Cameras, noise, action: velodrome all a whirl

Preparations for the Olympics are cranking up with some of the highest profile venues in the park getting tried out for the first time. PHILIP BARKER, notepad in one hand, digi-cam in the other, reports on media arrangements at the cycling World Cup

The last time any of us saw inside the Olympic velodrome, it was still a building site. Chris Hoy was riding a bike on the track, though.

That was nearly two years ago. Yesterday, Sir Chris was back on the track, but this time in earnest, racing in the first competition to be staged in the £105 million venue.

To walk into the Olympic cycling arena this week was to be hit by a wall of sound from a packed arena and the sight of the feverish activity in the centre of the track. All the teams are assigned an area where the final tweaks to their bikes are effected. All, incidentally, within easy reach of a loo, installed close by at the insistence of none other than Sir Chris himself.

The architecturally impressive Olympic velodrome

This weekend is not, yet, the complete Games experience we can expect come July. The velodrome is architecturally impressive from outside, if you can approach on foot. But for this weekend’s World Cup, most of the full-house 6,000 spectators are being bussed in (so this is what Boris has done with the loathed bendy busses), across the Olympic Park which is still a work site.

Almost as confusing as the wall of sound that greets you upon entry at this key pre-Games test event is the multitude of different races, including the omnium, new for London 2012. This is meant to be a test of a range of cycling ability, with six different events.

Then there’s the points race, where riders go for 120 laps of the track with a sprint every 10th lap. This information was helpfully put on the big screens, but those covering cycling for the first time at the Games would be well advised put in a bit of homework ahead of time.

Printed information was available in the media workroom and up in the tribunes, distributed by the ever enthusiastic band of runners. Managing the information is invariably a challenge in a sport like this, where so many results are available in so many ways.

The mixed zone is in the middle of the track and you reach it by a subterranean passage. It is certainly advantageous to be able to watch the races unfolding around you, but the sheer wall of sound, the combined efforts of the sound system  and crowd, makes it difficult to hear your own thoughts, let alone those of the riders.

Sir Chris Hoy warms up for his team sprint race on Friday, cheek by jowl with the media in the centre of the arena - the BBC's Jill Douglas can be seen (in pink) in the background

If they’re British, those riders are and will be in greater demand than at any time in the past. Victoria Pendleton won gold last night with Jess Varnish in the women’s team sprint, setting a world record, before the women’s team pursuit took gold, also in a world record time.

British cycling boss Dave Brailsford, a pre- Beijing SJA lunch guest, has seen his sport undergo a radical transformation in terms of profile. Picture stories on the front pages of three national dailies today underline the amount of attention – and expectation – on Britain’s cyclists. “You turn your telly on and you see Chris Hoy with his bran flakes then he is having a shave and Vicky Pendleton doing all her stuff… it’s a different world that we live in now,” he said.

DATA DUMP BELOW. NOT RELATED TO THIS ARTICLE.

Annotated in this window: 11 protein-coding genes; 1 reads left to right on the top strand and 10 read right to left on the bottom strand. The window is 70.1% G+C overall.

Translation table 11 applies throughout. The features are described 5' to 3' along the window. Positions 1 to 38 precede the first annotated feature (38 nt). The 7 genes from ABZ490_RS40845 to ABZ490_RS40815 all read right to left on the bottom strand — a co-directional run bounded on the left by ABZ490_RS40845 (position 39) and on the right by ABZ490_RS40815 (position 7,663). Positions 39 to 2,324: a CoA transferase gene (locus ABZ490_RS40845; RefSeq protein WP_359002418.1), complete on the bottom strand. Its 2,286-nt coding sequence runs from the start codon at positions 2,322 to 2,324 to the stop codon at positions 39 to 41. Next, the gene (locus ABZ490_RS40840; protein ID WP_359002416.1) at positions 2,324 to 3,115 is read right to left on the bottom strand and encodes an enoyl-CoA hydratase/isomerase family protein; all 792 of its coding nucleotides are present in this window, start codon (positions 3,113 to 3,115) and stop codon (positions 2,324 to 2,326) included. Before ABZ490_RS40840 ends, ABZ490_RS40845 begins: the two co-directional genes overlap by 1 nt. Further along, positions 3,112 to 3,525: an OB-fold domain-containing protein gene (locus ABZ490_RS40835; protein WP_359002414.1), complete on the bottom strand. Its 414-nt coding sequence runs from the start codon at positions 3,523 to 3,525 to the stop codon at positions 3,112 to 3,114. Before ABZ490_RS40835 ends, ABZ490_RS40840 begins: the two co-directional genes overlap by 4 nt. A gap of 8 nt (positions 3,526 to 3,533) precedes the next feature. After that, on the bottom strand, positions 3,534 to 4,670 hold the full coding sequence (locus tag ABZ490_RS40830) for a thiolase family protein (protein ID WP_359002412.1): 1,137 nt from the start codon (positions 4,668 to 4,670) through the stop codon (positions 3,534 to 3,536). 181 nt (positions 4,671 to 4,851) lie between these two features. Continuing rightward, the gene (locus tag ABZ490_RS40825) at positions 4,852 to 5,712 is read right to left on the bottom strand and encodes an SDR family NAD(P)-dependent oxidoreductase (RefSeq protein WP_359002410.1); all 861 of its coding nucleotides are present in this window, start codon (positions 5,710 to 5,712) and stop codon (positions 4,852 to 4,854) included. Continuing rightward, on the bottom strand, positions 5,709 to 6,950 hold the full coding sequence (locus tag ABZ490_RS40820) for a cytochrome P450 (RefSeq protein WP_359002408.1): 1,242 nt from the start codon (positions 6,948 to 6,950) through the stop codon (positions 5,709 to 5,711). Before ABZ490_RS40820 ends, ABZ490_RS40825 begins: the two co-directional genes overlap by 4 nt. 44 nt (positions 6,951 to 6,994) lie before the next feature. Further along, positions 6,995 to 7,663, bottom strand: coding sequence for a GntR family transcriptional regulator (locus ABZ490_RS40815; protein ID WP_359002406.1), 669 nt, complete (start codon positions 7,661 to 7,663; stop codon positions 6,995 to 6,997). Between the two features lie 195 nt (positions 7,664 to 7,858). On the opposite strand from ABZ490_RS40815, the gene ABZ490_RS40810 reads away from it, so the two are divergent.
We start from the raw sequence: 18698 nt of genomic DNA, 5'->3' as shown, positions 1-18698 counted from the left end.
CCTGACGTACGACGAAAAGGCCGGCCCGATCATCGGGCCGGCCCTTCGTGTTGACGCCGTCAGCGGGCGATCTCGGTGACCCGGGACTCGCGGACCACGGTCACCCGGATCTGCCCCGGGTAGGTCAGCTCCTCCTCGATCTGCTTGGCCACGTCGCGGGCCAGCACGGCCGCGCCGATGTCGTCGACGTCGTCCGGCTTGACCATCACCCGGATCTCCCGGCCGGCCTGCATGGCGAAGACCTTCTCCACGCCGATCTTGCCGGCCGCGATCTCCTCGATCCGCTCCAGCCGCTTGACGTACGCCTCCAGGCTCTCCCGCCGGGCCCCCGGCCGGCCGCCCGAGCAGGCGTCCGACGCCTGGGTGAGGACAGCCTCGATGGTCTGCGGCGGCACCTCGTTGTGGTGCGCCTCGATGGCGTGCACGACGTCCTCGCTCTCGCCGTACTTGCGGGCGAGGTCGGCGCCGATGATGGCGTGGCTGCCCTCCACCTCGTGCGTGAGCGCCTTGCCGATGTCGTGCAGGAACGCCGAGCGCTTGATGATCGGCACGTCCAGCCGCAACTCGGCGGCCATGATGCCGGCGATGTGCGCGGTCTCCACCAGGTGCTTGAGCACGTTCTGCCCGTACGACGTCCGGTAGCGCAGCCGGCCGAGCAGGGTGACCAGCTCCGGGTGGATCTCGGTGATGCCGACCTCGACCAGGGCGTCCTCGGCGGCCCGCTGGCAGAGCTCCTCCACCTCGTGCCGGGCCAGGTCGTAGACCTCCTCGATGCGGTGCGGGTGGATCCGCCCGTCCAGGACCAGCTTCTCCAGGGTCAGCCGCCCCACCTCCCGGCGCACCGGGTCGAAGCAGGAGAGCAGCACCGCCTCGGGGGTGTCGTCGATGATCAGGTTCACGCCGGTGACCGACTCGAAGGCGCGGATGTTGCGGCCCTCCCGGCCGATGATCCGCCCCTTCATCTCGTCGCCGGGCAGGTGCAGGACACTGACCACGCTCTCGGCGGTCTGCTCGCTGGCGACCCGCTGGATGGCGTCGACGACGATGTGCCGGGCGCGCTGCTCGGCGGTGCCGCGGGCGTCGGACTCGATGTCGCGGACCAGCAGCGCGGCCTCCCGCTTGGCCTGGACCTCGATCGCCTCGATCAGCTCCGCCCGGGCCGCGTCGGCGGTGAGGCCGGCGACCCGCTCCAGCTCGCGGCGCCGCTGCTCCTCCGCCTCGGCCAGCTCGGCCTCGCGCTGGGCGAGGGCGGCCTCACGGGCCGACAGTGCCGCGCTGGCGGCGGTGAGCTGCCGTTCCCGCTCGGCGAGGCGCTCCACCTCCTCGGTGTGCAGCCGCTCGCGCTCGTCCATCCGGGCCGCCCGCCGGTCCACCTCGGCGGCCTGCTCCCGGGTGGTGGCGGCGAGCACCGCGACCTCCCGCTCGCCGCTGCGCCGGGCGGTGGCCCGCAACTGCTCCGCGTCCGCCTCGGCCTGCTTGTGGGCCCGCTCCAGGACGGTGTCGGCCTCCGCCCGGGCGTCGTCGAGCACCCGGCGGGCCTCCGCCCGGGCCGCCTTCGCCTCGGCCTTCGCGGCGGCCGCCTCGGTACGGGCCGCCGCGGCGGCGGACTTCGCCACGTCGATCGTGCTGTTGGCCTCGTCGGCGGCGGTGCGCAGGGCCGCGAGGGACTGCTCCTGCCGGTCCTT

“The media coverage has changed dramatically.Whereas previously, we were used to cycling specialists, that has really broadened out now.

“In order to create a real interest, beyond the cycling enthusiasts, then you have got to get the mainstream media on your side and work at supporting it. Most of the more experienced riders are used to the media but we’ve beefed up our operation in terms of trying to handle that side of it,” Brailsford said.

At the World Cup, the capacity crowd was encouraged to Tweet their innermosts, with the incentive of seeing them displayed on the huge scoreboard cum television screen at either end. There were many who did, the BBC’s interviewing team of Jill Douglas and Matt Dawson even got a mention, but although Jake Humphrey, short-listed this week for the SJA Broadcaster of the Year award, was in the building, standing by to present, he was ignored by the Twitterati.

Organisers said that almost 900 press from across the world had been accredited for the World Cup. This figure included broadcast technicians. Over the first two days, the media population was around 150 and the media stand and workroom always appeared well populated. At Games time, the room will have 160 working spaces. The tribune will accommodate 220 during the Games, with more than half of these places are tabled.

To the chagrin of some, it was only tea and coffee within the press workroom; we were assured that more substantial catering will be on offer for the Games themselves.

At least there were catering outlets at the venue, but as one colleague on a deadline observed, there was a queue and time was tight (although that begs the question -couldn’t they have waited to eat after they’d filed?). The public refreshment stands did seem a little pricey, if the chocolate (all from Olympic sponsors Cadbury’s, naturally) was anything to go by.


Tue Mar 6: SJA Ladbrokes Lunch with former England rugby star Simon Halliday. Click here for booking details.

Mon Mar 12: SJA British Sports Journalism Awards in London. A gala dinner celebrating our colleagues work. For ticket details, click here.

Mon Apr 16: SJA Spring Golf Day, Surbiton GC. Watch the SJA website for booking details.

Thu Apr 19: SJA Annual General Meeting. Details to be announced on the website and in members’ emails.

Thu May 10: SJA Ladbrokes Lunch with former England cricket captain Alec Stewart. Booking details to be announced.